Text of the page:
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Spider Woman’s Children: Navajo Weavers Today

Spider Woman’s Children: Navajo Weavers Today

Barbara Teller Ornelas & Lynda Pete

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$34.95

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Navajo rugs set the gold standard for handwoven textiles in the U.S. Their history and value to collectors is unparalleled. But what about the people who create these treasures? You might be surprised. Spider Woman’s Children is the inside story, told by two women who are both deeply embedded in their own culture, and considered among the very most skillful and artistic of Navajo weavers today. Barbara Teller Ornelas and Lynda Teller Pete are fifth-generation weavers who grew up at the fabled Two Grey Hills trading post. Their family and clan connections give them rare insight into where the craft has been and where it is going. They take you into traditional hogans, remote trading posts, reservation housing neighborhoods, and urban apartments to meet weavers who follow the paths of their ancestors, who innovate with new designs and techniques, and who uphold time-honored standards of excellence. You’ll meet men who learned to weave from their grandmothers; women who weave alongside their aging moms; a young woman who incorporates contemporary images into skillful, highly collectible tapestries. You’ll walk with elderly women over their sheep pastures and cornfields in search of natural dyestuffs. You’ll see how well made, simple weaving tools from generations past take a place of pride in every home. And throughout, you’ll see examples of the finest, most mindful weaving this rich tradition has to offer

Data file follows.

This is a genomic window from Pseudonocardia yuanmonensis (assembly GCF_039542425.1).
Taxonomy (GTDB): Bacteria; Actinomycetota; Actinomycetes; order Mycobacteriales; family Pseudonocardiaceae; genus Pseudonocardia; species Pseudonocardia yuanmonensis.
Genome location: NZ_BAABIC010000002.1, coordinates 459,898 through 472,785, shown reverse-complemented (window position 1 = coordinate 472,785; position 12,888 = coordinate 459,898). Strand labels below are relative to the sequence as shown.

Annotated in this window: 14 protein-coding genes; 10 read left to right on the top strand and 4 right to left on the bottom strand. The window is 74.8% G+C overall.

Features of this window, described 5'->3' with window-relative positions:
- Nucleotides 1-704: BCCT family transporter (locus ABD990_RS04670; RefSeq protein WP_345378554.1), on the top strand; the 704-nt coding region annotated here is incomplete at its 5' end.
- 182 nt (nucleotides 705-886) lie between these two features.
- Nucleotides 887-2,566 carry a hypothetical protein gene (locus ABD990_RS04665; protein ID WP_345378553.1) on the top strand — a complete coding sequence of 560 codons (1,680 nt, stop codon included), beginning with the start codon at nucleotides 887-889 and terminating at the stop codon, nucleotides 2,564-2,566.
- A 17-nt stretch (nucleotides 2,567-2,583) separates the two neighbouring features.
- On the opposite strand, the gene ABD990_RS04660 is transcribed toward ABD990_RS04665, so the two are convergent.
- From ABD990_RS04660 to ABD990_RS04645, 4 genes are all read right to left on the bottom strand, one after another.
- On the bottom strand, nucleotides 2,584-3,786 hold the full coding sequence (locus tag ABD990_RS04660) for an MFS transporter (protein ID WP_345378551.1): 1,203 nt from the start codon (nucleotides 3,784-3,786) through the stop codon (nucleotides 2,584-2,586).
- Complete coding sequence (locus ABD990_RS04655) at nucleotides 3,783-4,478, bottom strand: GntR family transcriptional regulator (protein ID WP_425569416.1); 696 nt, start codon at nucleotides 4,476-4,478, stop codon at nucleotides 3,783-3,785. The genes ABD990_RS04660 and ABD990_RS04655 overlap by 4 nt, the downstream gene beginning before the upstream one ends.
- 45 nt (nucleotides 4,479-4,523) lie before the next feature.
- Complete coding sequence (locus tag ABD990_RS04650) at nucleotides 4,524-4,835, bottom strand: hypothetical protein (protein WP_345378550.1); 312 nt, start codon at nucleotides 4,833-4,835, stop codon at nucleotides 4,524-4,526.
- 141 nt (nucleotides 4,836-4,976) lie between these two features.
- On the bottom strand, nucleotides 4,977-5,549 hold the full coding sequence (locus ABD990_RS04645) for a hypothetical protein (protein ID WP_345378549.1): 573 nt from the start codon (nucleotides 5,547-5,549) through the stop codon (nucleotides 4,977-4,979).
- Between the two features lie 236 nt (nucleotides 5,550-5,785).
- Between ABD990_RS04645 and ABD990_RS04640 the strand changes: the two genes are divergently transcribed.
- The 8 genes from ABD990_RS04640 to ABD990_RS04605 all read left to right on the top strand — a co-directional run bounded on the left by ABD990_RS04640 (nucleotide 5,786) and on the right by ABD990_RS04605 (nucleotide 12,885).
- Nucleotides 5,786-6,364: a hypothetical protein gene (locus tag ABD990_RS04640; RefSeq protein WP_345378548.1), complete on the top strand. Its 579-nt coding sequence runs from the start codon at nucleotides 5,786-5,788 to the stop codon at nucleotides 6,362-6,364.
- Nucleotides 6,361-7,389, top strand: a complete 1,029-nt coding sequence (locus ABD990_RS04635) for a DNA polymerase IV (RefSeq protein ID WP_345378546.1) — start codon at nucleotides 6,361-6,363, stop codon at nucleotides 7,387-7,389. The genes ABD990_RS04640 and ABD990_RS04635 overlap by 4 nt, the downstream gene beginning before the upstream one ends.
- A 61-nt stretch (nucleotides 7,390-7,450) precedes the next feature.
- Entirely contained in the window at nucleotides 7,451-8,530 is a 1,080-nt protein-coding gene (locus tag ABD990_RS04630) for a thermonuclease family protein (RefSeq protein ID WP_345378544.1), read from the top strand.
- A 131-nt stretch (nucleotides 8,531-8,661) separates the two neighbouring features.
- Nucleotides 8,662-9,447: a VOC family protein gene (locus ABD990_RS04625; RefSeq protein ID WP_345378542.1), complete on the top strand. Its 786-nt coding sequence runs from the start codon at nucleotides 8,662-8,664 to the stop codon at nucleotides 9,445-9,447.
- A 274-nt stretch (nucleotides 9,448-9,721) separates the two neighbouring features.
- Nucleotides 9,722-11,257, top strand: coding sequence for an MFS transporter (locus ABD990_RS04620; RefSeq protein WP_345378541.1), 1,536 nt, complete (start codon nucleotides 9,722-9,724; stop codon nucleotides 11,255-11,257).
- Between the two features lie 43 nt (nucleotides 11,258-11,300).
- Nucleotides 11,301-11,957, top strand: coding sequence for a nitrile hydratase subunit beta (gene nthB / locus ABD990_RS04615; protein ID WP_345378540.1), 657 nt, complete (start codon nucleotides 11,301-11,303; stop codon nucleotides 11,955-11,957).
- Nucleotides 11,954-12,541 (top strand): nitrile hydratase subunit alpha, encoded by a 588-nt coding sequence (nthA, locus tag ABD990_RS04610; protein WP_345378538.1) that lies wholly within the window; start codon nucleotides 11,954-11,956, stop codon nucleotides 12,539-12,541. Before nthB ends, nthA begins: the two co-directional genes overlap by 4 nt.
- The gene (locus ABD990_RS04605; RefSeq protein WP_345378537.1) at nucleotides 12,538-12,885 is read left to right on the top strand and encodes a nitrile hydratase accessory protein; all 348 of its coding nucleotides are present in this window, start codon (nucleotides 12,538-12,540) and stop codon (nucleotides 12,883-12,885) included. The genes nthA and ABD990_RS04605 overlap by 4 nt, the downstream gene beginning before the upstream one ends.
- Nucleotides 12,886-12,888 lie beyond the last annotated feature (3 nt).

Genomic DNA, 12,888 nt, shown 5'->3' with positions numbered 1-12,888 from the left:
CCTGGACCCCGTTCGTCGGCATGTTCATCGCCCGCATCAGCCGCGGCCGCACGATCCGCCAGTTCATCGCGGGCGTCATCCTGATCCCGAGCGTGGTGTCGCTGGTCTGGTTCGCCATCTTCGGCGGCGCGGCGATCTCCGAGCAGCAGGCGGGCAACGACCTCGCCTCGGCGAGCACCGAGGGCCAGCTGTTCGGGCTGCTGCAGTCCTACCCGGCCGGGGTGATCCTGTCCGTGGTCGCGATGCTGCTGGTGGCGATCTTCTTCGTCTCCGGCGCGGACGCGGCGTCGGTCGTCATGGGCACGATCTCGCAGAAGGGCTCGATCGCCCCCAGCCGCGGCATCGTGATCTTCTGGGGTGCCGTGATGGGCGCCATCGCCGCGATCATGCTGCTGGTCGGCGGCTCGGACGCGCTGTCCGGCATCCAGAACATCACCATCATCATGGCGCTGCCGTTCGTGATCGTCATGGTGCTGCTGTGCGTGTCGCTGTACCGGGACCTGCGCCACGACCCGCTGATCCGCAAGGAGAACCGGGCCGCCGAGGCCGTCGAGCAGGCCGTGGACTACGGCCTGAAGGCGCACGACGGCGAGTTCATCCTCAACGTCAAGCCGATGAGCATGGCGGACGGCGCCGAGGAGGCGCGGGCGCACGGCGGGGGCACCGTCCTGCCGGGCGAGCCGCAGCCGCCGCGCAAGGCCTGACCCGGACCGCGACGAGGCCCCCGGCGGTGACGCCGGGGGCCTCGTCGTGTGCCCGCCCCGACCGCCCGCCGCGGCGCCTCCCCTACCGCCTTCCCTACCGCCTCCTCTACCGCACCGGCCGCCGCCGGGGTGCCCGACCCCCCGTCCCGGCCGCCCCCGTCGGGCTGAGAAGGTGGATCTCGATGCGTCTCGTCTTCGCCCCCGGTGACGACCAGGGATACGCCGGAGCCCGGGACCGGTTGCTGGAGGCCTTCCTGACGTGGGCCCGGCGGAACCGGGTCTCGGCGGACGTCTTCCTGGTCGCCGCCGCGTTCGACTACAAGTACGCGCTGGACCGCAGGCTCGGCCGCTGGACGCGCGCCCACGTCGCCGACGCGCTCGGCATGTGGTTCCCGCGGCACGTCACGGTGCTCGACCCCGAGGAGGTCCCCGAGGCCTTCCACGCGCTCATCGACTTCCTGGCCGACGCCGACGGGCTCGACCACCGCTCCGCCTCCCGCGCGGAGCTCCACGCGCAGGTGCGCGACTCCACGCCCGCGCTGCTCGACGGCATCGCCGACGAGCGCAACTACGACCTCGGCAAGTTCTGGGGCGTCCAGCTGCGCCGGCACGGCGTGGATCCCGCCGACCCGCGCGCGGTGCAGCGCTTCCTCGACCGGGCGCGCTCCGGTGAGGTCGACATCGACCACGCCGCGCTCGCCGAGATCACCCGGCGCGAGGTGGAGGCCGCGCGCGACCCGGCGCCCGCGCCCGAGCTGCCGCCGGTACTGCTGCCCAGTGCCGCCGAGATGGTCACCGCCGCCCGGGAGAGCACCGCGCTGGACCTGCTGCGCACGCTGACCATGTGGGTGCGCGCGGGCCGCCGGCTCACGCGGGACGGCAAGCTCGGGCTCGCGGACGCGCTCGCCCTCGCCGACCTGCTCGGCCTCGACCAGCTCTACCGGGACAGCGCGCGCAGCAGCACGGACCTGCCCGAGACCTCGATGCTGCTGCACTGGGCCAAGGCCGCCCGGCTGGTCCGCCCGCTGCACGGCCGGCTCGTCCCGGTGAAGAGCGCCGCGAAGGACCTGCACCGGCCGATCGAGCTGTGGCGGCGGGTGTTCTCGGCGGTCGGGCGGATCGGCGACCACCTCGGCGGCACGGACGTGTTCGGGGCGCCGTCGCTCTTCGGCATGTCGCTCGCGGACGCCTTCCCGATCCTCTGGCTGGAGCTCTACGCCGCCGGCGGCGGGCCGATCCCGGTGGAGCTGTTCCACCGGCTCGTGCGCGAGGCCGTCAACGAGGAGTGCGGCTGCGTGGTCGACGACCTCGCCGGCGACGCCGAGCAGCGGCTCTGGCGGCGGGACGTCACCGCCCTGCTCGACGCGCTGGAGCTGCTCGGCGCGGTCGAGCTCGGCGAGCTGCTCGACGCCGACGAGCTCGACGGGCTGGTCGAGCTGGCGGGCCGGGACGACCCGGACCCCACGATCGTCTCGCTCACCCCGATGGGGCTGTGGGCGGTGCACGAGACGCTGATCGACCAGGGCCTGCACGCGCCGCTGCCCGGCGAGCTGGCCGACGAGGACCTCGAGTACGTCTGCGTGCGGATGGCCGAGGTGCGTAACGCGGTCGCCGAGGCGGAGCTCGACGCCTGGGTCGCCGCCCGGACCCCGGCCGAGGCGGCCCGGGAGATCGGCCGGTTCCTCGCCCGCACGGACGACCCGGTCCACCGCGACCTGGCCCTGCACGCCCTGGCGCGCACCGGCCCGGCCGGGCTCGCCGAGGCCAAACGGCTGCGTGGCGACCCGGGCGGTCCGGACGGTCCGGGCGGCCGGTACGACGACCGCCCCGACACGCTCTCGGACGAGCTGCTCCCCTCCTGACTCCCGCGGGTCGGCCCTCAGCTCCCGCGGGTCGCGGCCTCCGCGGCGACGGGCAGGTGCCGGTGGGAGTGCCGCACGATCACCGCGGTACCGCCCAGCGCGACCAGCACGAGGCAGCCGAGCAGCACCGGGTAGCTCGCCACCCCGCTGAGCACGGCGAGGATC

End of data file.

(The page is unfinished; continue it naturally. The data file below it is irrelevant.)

Size: 10″ x 10″ | 124 color photos 1 b/w illustration & 1 map | 144 pp
ISBN13: 9780999051757 | Binding: softcover

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Barbara Teller Ornelas and Lynda Teller Pete are fifth generation, and widely acclaimed, Navajo weavers and sisters. Together they teach Navajo weaving workshops at museums, galleries, and guilds. Barbara is internationally renowned for her fine tapestry weaving. She has been artist in Residence at the Heard Museum and the British Museum in London and has served as an ambassador for Navajo weaving, culture, and tradition in arts exchange programs in Peru, England, Uzbekistan, and beyond. Lynda won her first prize in weaving at age 12, and continued weaving while she received her degree in Criminal Justice from Arizona State University. She has been a weaver full-time since 2010.